He also remembers her extraordinary courage. The pregnancy itself was fraught with tension, as Barbara underwent grueling treatments to keep her blood count normal. “There were several times during her pregnancy when they thought she wouldn’t make it,” Jeff says. But Barbara had no doubts. Until the very end, Jeff says, she believed she would give birth to the babies—and live to raise them. “She had no intention of passing away,” he says. “She was scared, as anybody would be. But Barbara was the kind of person where, if she had a plan, she was fine.”

Clearly she was calling on untapped reserves, for such combativeness was quite out of character. “She wasn’t a real assertive person,” says Shanks. “She would stand by and let life happen.” Born in Billings, Mont., Barbara moved to Eugene at age 12 and graduated from Sheldon High School in 1976. Four years later she began to work at Sacred Heart. There, she was admired from afar by Jeff Barton. He was taken, he says, with “her dark hair, the way she laughed and carried herself.” But it took nearly two years for him to get up the courage to ask her out. “How would you like to go to the beach tonight?” he finally blurted out. To his shock, she agreed. The pair drove for an hour to the Pacific coast, watched the sunset and drove back in love. They were married in June 1982. “She was really great for Jeff,” says Kit Fisher, a family friend. “On the one hand, she was very patient. On the other, she was very strong.”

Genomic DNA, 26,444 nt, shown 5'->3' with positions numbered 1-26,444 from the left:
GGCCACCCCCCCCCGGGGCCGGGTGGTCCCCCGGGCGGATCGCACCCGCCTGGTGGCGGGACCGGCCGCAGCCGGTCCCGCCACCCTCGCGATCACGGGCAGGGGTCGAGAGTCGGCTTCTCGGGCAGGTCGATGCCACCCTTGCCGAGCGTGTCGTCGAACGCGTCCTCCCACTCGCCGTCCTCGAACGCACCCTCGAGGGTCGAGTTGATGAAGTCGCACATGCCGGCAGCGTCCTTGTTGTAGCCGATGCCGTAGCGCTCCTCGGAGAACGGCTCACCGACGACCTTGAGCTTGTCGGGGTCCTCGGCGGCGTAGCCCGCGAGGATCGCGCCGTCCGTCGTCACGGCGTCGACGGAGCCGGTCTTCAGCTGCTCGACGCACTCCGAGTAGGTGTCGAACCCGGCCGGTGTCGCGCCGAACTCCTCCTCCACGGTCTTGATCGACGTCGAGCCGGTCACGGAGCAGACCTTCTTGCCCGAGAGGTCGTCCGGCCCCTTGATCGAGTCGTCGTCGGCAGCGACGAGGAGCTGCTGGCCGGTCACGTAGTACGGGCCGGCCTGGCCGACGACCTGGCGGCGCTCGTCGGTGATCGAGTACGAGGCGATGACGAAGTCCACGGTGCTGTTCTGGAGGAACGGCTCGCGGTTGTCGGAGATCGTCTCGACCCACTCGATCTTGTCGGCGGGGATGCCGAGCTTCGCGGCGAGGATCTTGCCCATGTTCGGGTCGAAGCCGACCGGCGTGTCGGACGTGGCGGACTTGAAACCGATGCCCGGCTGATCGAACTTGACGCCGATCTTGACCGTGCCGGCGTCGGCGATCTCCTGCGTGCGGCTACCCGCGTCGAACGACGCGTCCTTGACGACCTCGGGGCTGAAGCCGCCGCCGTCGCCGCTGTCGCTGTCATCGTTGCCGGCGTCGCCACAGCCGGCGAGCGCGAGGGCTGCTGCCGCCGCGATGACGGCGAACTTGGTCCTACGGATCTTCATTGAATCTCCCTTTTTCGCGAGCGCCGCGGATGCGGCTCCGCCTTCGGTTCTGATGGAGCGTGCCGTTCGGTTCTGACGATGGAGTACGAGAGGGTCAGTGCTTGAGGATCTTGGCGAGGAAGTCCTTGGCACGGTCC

Anxious for children, the Bartons spent seven years trying to conceive. Then, in July 1990, Barbara gave birth to their first daughter, Taylor, who still lives with Jeff. She immediately tried to get pregnant again and finally succeeded. Later, after the twins’ birth, Barbara, heavily dosed with morphine to relieve her pain, seemed emotionally detached from her new babies. But she knew they were being well taken care of. Her friend Shanks, a divorced mother of three sons, leaves the twins with Taylor’s babysitter while she works as an office manager. “Her babies were with me from the beginning,” says Shanks. “It’s as if they were my own.”

Both infants are healthy and robust—though McKenzie was born with a cleft palate, which will be corrected through surgery. “I see them coming back home, but I don’t know how it’s going to be done,” says Jeff. “Obviously they relate to Piper more than to me. At first, I couldn’t get near McKenzie without her screaming.”

Meanwhile he has returned to work at Sacred Heart, where so much of his tragic love story was played out. He admits he is still haunted by his wife’s decision to press on with her pregnancy. “I will probably battle with this all my life—whether I should have struggled with her,” he says. “But now that the twins are here, I’m glad she chose what she did. She’s left me with a little bit of her.”